An Internet search of current analysis tools for performing spurious searches does not yield a unified process to address frequency-planning issues. In fact, commercial frequency-planning software is virtually nonexistent. Traditional tools include spreadsheets, spur charts, and many other types of custom tools. Such tools have their applications, but they also have many weaknesses:

  1. Interpretation of the results can be complicated and confusing.
  2. Most of these tools assume that the LO band is independent of the RF band.
  3. These tools don't account for IF bandwidth.
  4. The tools don't account for spurious amplitude.

Spurious searches typically involve interpretation of large amounts of data. Charting techniques typically require normalized data and become very complicated when bandwidths are taken into account. Custom tools are difficult to use for engineering groups since many RF engineers have their own sets of custom tools they like to use. This makes it very difficult to pass the design from one engineer to another.

The dependence of the LO and RF bandwidths represents one of the most glaring problems with spurious search tools. To truly determine the performance of a given IF, the LO and RF bands are always dependent and cannot be separated. The relationship between the RF, LO, and IF bands is:



FRFBW = the RF bandwidth,

FLOBW = the LO bandwidth, and

FIFBW = the IF bandwidth.

From this simple equation, it is apparent that the LO bandwidth must always be smaller than the RF bandwidth by the IF bandwidth. Violation of this rule falsely predicts spurious products appearing across wider frequency ranges. True characterization of every IF can only be obtained by preserving this bandwidth relationship for every case.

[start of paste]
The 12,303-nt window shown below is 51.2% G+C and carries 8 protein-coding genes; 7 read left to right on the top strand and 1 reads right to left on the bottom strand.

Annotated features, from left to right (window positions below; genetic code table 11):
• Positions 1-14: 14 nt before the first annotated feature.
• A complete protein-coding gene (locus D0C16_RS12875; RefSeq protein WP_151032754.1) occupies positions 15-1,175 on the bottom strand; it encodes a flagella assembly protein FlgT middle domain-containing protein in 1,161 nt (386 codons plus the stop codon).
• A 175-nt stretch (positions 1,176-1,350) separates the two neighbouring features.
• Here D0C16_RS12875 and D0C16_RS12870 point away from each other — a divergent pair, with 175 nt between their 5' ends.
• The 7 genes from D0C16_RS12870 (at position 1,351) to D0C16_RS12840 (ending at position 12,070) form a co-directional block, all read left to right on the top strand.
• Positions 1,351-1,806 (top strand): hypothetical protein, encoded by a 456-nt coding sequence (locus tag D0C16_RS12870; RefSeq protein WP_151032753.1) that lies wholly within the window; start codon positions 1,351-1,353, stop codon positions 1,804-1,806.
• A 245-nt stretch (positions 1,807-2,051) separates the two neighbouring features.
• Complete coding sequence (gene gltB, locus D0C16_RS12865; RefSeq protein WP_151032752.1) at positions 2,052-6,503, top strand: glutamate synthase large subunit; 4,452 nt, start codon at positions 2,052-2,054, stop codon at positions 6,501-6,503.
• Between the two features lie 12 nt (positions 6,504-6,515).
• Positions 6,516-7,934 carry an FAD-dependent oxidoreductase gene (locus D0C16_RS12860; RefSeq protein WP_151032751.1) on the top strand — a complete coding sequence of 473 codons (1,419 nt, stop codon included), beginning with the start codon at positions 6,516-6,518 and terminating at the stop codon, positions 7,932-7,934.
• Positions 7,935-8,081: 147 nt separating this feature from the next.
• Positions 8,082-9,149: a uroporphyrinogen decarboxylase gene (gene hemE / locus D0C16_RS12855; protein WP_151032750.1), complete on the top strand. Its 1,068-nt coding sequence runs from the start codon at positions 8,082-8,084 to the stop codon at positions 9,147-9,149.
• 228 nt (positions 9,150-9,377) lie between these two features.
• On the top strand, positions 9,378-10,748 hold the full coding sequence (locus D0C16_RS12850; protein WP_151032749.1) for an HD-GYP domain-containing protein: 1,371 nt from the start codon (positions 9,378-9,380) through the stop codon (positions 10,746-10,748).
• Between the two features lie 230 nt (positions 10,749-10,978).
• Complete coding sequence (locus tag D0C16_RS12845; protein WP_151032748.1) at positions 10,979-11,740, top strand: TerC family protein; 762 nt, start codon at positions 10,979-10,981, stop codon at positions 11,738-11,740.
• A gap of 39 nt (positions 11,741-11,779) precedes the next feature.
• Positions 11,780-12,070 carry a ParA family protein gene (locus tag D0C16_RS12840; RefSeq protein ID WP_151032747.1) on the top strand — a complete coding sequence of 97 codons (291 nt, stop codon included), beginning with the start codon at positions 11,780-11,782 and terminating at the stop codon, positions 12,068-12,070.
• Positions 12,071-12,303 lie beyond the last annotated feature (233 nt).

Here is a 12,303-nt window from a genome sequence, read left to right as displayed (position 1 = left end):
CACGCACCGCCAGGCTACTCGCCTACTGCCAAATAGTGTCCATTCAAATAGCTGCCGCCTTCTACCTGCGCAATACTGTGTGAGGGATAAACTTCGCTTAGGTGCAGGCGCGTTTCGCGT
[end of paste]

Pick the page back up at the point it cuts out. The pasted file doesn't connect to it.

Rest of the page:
As modern systems push for increased bandwidths and IFs become wider, chances increase that a spurious product will fall in-band. As the IF bandwidth increases, the required LO bandwidth decreases yielding spurious combinations that cover smaller frequency ranges. A designer must account for these differences to minimize design time and components over or under specification.

Most spurious searches are tedious and time consuming. Accounting for amplitude is yet another layer of complexity. Depending on the spurious combination and mixer input drive level, legitimate IFs can be selected even though spurs may appear in-band if their amplitude is low enough. Knowing spurious amplitudes is very helpful when making trade-offs during the frequency-planning process.

A new technique was developed that significantly reduces the time required to understand the performance of all IFs. An implementation of this technique is found in the WhatIF software. User input is simple. Several parallel conversion schemes can be used to determine a single IF. The conversion scheme can be selected such that the IF is an input, as in the case of a transmitter, or output, as in a receiver. Two modes of operation are available: the performance synthesis for all IFs or the traditional analysis technique for a selected IF. Furthermore, mixer performance is specified as a double-balanced mixer or an intermodulation table. After user entry, the performance of every valid IF for the given configuration is displayed on an easy-to-read graph (Fig. 1). This technique is unique and avoids the traditional iterative techniques that are time consuming and difficult to use, hard to understand, with results that are complicated to interpret.